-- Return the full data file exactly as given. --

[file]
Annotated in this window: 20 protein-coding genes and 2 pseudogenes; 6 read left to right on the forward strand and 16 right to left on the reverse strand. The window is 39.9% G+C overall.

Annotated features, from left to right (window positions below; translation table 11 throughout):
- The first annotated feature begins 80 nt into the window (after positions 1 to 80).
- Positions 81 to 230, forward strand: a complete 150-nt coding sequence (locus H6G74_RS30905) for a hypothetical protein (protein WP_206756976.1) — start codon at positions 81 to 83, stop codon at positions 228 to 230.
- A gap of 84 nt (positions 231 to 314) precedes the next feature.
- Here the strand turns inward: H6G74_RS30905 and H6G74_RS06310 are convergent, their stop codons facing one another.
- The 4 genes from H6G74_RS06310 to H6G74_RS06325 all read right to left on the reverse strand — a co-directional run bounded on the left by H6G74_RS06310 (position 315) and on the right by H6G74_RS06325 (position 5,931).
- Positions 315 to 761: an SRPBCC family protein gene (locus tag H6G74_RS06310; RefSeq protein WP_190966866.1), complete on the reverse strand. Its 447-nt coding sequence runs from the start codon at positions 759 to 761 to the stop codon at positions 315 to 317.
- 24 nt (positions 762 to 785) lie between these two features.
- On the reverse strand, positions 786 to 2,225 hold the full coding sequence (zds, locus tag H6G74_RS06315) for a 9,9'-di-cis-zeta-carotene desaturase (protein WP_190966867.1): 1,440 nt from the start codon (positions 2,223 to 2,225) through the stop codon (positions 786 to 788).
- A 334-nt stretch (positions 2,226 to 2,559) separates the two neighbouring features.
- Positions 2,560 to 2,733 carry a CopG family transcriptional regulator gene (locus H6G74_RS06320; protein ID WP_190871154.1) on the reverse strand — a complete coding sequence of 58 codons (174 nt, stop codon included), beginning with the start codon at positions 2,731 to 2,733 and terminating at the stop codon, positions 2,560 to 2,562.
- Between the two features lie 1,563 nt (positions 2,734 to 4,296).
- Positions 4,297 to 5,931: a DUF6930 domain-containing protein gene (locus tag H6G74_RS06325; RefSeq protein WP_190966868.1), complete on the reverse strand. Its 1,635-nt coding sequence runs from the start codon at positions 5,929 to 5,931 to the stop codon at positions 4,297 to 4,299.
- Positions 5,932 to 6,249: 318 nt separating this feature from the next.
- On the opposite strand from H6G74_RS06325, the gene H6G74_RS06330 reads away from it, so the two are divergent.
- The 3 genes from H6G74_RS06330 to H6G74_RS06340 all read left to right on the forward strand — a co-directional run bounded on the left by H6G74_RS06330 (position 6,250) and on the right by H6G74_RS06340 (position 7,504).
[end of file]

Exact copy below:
Annotated in this window: 20 protein-coding genes and 2 pseudogenes; 6 read left to right on the forward strand and 16 right to left on the reverse strand. The window is 39.9% G+C overall.

Annotated features, from left to right (window positions below; translation table 11 throughout):
- The first annotated feature begins 80 nt into the window (after positions 1 to 80).
- Positions 81 to 230, forward strand: a complete 150-nt coding sequence (locus H6G74_RS30905) for a hypothetical protein (protein WP_206756976.1) — start codon at positions 81 to 83, stop codon at positions 228 to 230.
- A gap of 84 nt (positions 231 to 314) precedes the next feature.
- Here the strand turns inward: H6G74_RS30905 and H6G74_RS06310 are convergent, their stop codons facing one another.
- The 4 genes from H6G74_RS06310 to H6G74_RS06325 all read right to left on the reverse strand — a co-directional run bounded on the left by H6G74_RS06310 (position 315) and on the right by H6G74_RS06325 (position 5,931).
- Positions 315 to 761: an SRPBCC family protein gene (locus tag H6G74_RS06310; RefSeq protein WP_190966866.1), complete on the reverse strand. Its 447-nt coding sequence runs from the start codon at positions 759 to 761 to the stop codon at positions 315 to 317.
- 24 nt (positions 762 to 785) lie between these two features.
- On the reverse strand, positions 786 to 2,225 hold the full coding sequence (zds, locus tag H6G74_RS06315) for a 9,9'-di-cis-zeta-carotene desaturase (protein WP_190966867.1): 1,440 nt from the start codon (positions 2,223 to 2,225) through the stop codon (positions 786 to 788).
- A 334-nt stretch (positions 2,226 to 2,559) separates the two neighbouring features.
- Positions 2,560 to 2,733 carry a CopG family transcriptional regulator gene (locus H6G74_RS06320; protein ID WP_190871154.1) on the reverse strand — a complete coding sequence of 58 codons (174 nt, stop codon included), beginning with the start codon at positions 2,731 to 2,733 and terminating at the stop codon, positions 2,560 to 2,562.
- Between the two features lie 1,563 nt (positions 2,734 to 4,296).
- Positions 4,297 to 5,931: a DUF6930 domain-containing protein gene (locus tag H6G74_RS06325; RefSeq protein WP_190966868.1), complete on the reverse strand. Its 1,635-nt coding sequence runs from the start codon at positions 5,929 to 5,931 to the stop codon at positions 4,297 to 4,299.
- Positions 5,932 to 6,249: 318 nt separating this feature from the next.
- On the opposite strand from H6G74_RS06325, the gene H6G74_RS06330 reads away from it, so the two are divergent.
- The 3 genes from H6G74_RS06330 to H6G74_RS06340 all read left to right on the forward strand — a co-directional run bounded on the left by H6G74_RS06330 (position 6,250) and on the right by H6G74_RS06340 (position 7,504).